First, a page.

F1 Power Rankings: Chinese Grand Prix

It’s the second half of our first back-to-back race weekend of this still young 2011 Formula One World Championship season. In the first two races, we’ve seen Red Bull and Sebastian Vettel dominate by scoring two wins and two poles. In fact, Vettel has been so dominant that a win at the Chinese GP would give him five straight dating back to last season. With that level of dominance, can anyone match Vettel’s pace this weekend?

#1 Sebastian Vettel (Last Race #1)
If it ain’t broke, don’t fix it. No, I’m not talking about the Red Bull KERS device, though that does beg the question of why Red Bull isn’t using Renault’s KERS. I’m talking about calling Sebastian Vettel the top driver in F1 right now. Before anyone argues about him being in a superior car, don’t forget the 2008 Italian Grand Prix when he took a Toro Rosso to victory lane. The kid has some serious speed.

#2 Mark Webber (LR#2)
The drive of the race last week belongs to Mark Webber. I don’t think anyone could argue that one. He dropped all the way back to 10th off the start because his KERS wasn’t working. He climbed his way back up to 4th and set the fastest lap of the race with the dead weight of the KERS slowing him down. I think that’s all the proof you need that the RB7 is a blindingly fast piece of kit.

#3 Jenson Button (LR#5)
Well, one week after saying that Lewis Hamilton’s all-out attack style of driving might get the most out of the new Pirelli tires, Button goes out and handily trumps his teammate. It looks as though we really don’t know what to make of the new tires yet except that we’re going to get some fun racing out of them while the teams sort out what to expect from the rubber.

#4 Lewis Hamilton (LR#3)
I really don’t understand the 20 second penalty handed to Hamilton after the Malaysian GP. Normally, I’m not one to complain about a penalty handed to Lewis but I can’t think of any move that I saw that warranted a penalty. And keep in mind that I am the first person to call for a blocking penalty every time there’s even a hint of multiple defensive moves. Adding a driver to the race stewards panel is a good thing but it doesn’t help if we don’t know how they’re making their decisions.

#5 Fernando Alonso (LR#4)
Speaking of dumb penalties, does someone want to explain Alonso’s penalty to me while we’re at it? He rips his front wing off on Lewis’s rear tire but does Hamilton no harm. Alonso has to pit for a new wing, his race is ruined, Hamilton moves on unharmed and yet Fernando get penalized. Shouldn’t having his chance at a podium because of his error be punishment enough?

#6 Nick Heidfeld (LR#14)
Heidfeld is back near the top of the Power Rankings. One spectacular start and some fortunate collisions and tire wear ahead of him got Renault their second podium of the season. Sure, this one wasn’t as much based on raw pace as Petrov’s podium in Australia but Heidfeld put himself in position to capitalize which is as important as being fast. We’ll have to see how the Renault does on a power circuit like Shanghai.

#7 Felipe Massa (LR#7)
Poor Phil Massa is just coasting by this season and I don’t think anyone has noticed how he’s done outside his immediate family. He’s finished both races in the points (7th and 5th) with one fastest lap and currently sits 6th in the points. But everyone wants to talk about Alonso as if it’s a foregone conclusion that Massa will not be allowed a shot at the title this season because Fernando has been declared faster that Felipe… Actually, that last sentence is fairly true.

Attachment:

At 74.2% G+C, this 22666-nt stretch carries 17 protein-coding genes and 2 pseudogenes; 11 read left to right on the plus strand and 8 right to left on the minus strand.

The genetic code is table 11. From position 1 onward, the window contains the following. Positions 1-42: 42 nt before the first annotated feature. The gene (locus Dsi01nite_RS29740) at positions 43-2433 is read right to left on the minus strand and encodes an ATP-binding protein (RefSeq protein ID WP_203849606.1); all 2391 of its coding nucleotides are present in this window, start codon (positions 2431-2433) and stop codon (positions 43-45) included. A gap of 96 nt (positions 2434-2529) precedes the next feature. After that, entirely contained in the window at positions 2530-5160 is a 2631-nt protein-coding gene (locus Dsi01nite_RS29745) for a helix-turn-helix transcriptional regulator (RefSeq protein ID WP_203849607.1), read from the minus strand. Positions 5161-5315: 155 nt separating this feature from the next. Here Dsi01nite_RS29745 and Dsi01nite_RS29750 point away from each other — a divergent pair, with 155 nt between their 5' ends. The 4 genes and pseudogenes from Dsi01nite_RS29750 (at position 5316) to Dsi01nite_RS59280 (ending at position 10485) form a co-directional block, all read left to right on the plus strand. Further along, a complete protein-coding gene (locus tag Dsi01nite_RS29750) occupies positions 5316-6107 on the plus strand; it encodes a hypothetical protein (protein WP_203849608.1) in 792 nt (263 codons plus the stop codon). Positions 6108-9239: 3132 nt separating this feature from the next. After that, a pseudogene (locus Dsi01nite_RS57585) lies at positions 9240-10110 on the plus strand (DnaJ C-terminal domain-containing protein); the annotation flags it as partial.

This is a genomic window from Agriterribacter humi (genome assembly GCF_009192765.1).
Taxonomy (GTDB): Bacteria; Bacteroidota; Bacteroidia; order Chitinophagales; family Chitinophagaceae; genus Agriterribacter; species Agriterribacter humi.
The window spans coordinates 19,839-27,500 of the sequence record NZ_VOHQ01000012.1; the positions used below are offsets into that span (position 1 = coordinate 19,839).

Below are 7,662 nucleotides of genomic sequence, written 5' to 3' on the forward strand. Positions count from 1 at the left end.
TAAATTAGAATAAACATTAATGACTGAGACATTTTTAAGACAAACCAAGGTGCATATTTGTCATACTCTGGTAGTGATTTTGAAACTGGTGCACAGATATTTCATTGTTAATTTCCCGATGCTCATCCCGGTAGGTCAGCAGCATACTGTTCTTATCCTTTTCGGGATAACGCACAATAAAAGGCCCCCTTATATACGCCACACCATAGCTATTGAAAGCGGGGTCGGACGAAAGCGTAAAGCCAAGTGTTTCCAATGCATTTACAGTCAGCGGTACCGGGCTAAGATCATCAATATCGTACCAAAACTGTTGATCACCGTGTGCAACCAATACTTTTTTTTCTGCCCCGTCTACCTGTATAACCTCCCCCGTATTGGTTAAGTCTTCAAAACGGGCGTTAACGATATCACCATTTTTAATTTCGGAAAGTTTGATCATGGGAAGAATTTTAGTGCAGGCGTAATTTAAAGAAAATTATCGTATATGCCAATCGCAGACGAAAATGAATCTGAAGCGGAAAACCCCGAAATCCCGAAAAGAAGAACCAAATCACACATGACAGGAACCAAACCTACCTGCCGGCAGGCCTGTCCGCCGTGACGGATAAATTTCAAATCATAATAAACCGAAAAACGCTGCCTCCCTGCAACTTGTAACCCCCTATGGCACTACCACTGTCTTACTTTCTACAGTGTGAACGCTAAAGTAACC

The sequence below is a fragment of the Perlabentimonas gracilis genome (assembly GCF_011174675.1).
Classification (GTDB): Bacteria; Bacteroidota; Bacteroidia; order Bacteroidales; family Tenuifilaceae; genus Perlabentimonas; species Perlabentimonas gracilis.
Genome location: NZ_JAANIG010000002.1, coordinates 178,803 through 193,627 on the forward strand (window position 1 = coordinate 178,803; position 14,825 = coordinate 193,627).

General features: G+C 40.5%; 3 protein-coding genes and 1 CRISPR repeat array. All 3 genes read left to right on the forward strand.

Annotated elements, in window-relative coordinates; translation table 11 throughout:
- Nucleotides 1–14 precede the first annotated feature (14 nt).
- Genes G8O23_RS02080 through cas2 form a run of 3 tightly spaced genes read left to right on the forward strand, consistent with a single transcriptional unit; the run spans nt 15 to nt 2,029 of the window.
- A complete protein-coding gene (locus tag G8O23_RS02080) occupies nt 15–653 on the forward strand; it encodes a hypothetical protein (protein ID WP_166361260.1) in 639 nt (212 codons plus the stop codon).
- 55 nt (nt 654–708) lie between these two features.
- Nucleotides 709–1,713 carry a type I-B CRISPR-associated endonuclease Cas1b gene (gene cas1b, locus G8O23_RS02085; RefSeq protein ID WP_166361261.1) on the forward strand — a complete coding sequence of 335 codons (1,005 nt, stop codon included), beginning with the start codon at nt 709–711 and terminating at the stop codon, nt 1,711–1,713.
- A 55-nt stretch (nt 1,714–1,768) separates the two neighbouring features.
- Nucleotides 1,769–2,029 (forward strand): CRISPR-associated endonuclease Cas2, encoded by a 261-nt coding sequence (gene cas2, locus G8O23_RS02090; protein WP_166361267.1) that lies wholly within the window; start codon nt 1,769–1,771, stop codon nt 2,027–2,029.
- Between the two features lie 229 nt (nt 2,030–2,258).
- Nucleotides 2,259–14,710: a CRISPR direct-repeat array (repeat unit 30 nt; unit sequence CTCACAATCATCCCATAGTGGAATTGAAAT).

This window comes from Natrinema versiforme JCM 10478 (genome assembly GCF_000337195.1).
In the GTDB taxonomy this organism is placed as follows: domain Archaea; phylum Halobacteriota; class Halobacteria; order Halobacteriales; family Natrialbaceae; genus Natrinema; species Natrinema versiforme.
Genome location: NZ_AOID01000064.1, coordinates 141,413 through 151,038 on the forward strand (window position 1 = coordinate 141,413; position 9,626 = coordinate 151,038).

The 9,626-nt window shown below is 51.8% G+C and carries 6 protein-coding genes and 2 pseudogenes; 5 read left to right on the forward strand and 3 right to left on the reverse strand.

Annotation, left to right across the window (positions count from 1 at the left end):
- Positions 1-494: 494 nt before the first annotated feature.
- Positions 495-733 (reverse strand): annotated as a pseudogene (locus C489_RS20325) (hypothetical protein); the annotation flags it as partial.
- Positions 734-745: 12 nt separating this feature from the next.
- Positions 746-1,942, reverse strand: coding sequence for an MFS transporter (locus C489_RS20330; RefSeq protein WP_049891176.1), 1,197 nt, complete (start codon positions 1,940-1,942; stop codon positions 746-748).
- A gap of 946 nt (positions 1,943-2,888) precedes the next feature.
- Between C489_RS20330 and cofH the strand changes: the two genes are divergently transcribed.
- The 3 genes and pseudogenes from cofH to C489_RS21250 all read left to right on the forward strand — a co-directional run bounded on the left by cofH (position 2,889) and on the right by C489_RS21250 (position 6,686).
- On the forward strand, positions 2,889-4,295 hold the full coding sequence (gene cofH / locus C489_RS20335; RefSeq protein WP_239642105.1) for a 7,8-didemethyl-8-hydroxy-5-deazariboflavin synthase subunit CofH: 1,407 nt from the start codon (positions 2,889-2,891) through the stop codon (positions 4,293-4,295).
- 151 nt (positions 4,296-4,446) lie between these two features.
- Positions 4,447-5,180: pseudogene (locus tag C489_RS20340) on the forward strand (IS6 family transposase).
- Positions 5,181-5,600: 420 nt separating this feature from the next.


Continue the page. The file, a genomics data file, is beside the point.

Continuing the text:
#8 Vitaly Petrov (LR#6)
Could we have seen the F1 highlight of the year in only the second race of the season? Petrov catching air while trying to drive back onto the track from the grass has made every highlight reel of the Malaysian Grand Prix. Not everyone watches racing for the on-track action. Just ask NASCAR fans whether they prefer the racing or the crashing. I like racing and passing but a flying Renault is pretty hard to top on the spectacular scale.

#9 Kamui Kobayashi (LR#9)
Apart from the debut of Petrov-air, the most exciting driver in Formula One right now is Kobayashi. The guy just seems to be always looking for an opportunity to overtake. It’s a high risk, high reward approach to racing in F1 that we just don’t see any more in F1. As Jeremy Clarkson once said, drivers today are too worried about messing up their hair. Kobayashi seems to be the only one to realize that his hair will come out horrible from underneath his helmet no matter what.

#10 Sebastian Buemi (LR#11)
I was certain that Buemi would be the more likely of the two Toro Rosso drivers to lose his seat before season’s end to Ricciardo but it looks like I was wrong. Buemi has clearly been the faster of the two Toro Rosso drivers this season and has scored the team’s only points this season. And I just found out he’s only 22. That makes me feel old.

#11 Michael Schumacher (LR#12)
There really hasn’t been a standout among the two Mercedes drivers yet. Sure, Rosberg has been the faster of the two in qualifying but you don’t score points on Saturday. Schumacher is the one that has scored points for the Silver Arrows team so far. The thing is that Mercedes seems to be a long way off Red Bull, McLaren, Ferrari, Renault and even Sauber right now. There’s a lot of work to be done.

#12 Nico Rosberg (LR#8)
Rosberg’s pre-race quotage: “Our start to the season this year has been tougher but I’m looking forward to turning the wheel in a more positive direction this weekend. I like driving this track and have been pretty quick here in the past. We could have qualified higher in Malaysia so we know that more performance is there, when every system is operating correctly on the car. Hopefully we can improve further and make that happen in China. We are working on it very hard.”

#13 Paul di Resta (LR#15)